The U.S. government climate agency on Thursday slightly lowered its forecast for the 2013 Atlantic hurricane season, but said it still expected “above normal” storm activity this year.
The National Oceanic and Atmospheric Administration predicted the six-month season, which began on June 1 and is entering its peak period, will spawn 13 to 19 named storms.
NOAA said six to nine of the storms are expected to become hurricanes, with three to five developing into major hurricanes of Category 3 or higher. In May, NOAA forecast up to 20 named storms, with up to 11 possibly strengthening into hurricanes and six to major status.
Forecasters at the Colorado State University also recently updated their forecast, predicting eight hurricanes and three major ones.
CSU said in a previous forecast it expected nine hurricanes, with four them strengthening to major status.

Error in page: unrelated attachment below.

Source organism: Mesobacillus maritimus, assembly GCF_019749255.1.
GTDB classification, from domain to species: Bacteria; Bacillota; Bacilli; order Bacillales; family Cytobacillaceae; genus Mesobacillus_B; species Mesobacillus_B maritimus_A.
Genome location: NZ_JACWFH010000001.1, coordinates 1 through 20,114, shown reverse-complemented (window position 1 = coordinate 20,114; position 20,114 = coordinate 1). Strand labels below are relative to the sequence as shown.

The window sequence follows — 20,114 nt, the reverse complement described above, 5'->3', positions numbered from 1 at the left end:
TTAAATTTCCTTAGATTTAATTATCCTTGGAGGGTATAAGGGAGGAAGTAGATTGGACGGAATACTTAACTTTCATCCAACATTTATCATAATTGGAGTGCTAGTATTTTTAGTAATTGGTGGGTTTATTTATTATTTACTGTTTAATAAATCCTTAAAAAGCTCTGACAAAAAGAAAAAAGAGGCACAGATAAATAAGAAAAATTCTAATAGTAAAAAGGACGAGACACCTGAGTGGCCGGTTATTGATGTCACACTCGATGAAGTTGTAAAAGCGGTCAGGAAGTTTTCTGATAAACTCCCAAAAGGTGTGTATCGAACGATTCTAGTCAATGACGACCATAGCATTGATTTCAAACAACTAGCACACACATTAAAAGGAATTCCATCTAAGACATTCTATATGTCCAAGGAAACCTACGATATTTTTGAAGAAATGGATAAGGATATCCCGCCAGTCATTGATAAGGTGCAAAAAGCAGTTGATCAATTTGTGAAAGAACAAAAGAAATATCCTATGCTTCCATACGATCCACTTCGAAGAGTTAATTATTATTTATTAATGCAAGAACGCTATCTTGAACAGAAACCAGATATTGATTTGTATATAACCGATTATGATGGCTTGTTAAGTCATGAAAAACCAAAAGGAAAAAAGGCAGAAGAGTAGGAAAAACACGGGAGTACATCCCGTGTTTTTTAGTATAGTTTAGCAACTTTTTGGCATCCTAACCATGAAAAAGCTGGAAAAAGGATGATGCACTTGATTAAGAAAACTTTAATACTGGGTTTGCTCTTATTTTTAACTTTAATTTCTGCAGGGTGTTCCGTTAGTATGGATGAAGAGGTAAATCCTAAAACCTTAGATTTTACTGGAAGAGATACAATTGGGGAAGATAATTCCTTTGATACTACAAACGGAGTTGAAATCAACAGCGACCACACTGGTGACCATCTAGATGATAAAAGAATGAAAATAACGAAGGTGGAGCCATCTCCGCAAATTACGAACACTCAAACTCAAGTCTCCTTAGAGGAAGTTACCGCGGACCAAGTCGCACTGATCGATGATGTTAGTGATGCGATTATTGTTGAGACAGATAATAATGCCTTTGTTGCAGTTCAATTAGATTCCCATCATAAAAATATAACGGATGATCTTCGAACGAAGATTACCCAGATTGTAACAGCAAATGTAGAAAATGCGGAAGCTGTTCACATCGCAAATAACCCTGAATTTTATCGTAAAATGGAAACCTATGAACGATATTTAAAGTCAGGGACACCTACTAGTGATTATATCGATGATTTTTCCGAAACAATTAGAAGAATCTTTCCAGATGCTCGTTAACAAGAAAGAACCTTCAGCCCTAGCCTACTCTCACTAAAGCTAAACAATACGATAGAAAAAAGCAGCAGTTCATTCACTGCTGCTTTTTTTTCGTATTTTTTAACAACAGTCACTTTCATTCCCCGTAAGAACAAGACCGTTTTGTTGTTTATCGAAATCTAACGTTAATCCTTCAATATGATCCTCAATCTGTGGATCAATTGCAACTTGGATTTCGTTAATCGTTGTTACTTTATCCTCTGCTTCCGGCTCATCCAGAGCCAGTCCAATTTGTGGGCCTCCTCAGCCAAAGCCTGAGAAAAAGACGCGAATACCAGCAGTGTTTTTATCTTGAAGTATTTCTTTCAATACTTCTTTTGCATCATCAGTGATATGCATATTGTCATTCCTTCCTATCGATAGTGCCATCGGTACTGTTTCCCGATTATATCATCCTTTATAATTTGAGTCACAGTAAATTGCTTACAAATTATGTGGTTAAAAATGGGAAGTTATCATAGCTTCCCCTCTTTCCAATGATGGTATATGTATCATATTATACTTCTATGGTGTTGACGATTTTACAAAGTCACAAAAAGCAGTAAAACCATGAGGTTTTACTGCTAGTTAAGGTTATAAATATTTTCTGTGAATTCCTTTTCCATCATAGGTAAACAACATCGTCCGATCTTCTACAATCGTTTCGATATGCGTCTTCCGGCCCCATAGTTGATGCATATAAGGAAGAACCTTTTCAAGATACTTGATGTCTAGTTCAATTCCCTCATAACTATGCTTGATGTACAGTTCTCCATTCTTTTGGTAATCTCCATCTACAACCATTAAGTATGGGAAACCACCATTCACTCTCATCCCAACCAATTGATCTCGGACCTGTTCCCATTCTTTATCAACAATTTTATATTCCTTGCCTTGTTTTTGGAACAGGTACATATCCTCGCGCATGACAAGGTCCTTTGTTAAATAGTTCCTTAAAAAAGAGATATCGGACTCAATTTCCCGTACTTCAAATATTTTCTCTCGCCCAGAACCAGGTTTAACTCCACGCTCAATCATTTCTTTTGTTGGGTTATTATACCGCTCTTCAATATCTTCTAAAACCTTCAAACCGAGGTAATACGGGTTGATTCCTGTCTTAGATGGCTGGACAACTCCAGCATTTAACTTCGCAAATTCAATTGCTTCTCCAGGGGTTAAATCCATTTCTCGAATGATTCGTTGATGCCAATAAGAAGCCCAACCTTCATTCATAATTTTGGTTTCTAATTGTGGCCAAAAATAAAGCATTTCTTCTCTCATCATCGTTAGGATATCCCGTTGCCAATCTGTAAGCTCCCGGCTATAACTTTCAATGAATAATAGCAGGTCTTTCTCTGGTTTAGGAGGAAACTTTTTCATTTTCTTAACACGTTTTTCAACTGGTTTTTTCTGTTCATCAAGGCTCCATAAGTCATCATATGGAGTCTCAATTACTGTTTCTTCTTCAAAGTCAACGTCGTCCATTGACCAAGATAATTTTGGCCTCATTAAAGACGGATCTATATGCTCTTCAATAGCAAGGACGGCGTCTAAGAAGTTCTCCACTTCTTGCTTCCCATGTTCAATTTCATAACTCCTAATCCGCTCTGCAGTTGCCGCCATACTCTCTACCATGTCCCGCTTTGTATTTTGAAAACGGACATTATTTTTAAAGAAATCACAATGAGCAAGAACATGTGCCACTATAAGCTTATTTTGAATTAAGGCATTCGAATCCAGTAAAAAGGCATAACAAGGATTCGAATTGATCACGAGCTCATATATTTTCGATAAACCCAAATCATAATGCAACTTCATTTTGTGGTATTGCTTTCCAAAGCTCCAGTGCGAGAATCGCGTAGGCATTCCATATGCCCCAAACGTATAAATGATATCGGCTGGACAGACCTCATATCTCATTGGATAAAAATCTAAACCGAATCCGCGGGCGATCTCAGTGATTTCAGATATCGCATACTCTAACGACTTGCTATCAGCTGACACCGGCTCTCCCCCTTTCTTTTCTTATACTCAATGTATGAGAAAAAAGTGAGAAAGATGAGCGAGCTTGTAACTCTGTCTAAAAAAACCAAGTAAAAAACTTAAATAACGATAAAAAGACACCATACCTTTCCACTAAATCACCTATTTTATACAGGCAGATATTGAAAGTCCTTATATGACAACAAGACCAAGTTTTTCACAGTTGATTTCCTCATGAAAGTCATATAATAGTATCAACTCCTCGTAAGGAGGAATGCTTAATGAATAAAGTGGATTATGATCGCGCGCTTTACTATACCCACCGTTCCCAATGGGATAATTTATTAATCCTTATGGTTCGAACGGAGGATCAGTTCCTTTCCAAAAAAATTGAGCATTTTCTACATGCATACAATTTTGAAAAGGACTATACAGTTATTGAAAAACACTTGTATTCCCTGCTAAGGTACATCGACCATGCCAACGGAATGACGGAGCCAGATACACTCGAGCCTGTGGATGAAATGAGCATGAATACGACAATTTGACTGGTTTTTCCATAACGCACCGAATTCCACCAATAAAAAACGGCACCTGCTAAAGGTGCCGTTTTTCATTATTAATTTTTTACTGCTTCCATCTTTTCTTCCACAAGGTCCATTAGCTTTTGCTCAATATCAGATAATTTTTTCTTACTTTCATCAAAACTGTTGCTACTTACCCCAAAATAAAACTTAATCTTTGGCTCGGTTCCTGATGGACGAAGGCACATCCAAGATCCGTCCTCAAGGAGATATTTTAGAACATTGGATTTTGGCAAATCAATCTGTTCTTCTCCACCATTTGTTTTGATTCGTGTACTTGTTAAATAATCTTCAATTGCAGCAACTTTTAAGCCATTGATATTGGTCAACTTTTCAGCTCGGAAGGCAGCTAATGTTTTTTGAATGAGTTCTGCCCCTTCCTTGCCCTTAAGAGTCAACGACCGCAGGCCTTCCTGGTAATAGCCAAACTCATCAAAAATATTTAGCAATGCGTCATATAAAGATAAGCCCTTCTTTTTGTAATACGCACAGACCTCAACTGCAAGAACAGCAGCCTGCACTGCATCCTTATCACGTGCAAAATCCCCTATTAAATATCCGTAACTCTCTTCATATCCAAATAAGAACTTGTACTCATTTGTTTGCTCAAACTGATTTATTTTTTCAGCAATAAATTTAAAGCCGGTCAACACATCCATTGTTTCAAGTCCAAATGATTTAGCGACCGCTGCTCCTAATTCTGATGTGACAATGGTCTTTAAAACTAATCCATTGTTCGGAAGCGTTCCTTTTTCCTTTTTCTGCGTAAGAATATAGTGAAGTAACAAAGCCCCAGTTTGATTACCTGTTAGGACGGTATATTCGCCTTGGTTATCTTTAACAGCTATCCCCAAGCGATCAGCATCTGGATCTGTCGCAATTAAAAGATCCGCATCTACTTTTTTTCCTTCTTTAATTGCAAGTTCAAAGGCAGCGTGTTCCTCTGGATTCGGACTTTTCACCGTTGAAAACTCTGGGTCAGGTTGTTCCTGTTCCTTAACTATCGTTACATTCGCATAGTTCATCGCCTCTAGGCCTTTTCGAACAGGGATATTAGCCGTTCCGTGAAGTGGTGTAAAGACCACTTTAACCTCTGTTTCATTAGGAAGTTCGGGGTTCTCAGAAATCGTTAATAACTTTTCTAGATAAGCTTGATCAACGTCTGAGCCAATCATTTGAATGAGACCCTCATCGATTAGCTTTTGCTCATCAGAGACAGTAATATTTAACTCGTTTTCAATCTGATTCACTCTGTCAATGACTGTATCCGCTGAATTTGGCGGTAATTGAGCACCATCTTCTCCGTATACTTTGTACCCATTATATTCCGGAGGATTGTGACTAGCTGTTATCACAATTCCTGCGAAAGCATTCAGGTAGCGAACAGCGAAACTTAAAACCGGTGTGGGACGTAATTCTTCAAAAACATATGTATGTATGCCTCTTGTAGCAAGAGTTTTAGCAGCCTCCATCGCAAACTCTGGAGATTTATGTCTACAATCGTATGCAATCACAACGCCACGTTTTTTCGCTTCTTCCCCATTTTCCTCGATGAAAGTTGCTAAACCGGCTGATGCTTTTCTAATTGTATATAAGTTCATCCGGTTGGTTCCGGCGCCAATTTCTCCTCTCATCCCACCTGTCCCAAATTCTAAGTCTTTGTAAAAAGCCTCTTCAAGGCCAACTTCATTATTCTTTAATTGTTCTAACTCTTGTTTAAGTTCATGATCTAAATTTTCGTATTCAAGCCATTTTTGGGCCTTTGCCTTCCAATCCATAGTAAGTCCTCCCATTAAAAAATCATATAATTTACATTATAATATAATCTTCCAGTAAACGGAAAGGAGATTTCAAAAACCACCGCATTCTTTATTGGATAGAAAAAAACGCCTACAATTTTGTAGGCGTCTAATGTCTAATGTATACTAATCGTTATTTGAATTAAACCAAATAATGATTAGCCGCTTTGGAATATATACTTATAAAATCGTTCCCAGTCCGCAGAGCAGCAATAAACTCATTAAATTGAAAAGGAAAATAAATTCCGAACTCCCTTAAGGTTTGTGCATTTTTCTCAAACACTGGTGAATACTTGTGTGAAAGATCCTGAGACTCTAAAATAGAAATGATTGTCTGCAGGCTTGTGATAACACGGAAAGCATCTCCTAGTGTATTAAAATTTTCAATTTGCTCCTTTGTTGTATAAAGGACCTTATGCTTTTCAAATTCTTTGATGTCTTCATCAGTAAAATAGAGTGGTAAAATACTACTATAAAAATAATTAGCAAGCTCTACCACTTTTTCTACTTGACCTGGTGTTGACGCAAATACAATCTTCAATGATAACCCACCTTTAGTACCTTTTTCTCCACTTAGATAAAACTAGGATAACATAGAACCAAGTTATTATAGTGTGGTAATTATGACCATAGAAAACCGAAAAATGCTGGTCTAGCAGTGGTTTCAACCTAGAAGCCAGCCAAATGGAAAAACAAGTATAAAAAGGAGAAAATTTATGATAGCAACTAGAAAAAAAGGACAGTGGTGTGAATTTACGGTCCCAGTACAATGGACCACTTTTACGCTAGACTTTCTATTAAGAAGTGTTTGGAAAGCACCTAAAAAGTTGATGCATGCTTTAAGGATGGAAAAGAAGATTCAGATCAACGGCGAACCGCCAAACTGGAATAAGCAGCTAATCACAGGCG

Four named storms have formed so far this year, although none of them have strengthened into hurricanes.
An average season brings 12 tropical storms, six hurricanes and three major hurricanes in the Atlantic, Caribbean and Gulf of Mexico.
The following are the latest predictions for 2013:
Tropical Storms Hurricanes Major Hurricanes
NOAA 13-19 6-9 3-5
CSU 18 8 3
AccuWeather 16 8 4
WSI 16 8 3
CSU forecast updated August 2.
AccuWeather forecast issued May 19.
WSI forecast updated July 25.
(Reporting by Kevin Gray; Editing by Cynthia Osterman)
Was this article valuable?
Here are more articles you may enjoy.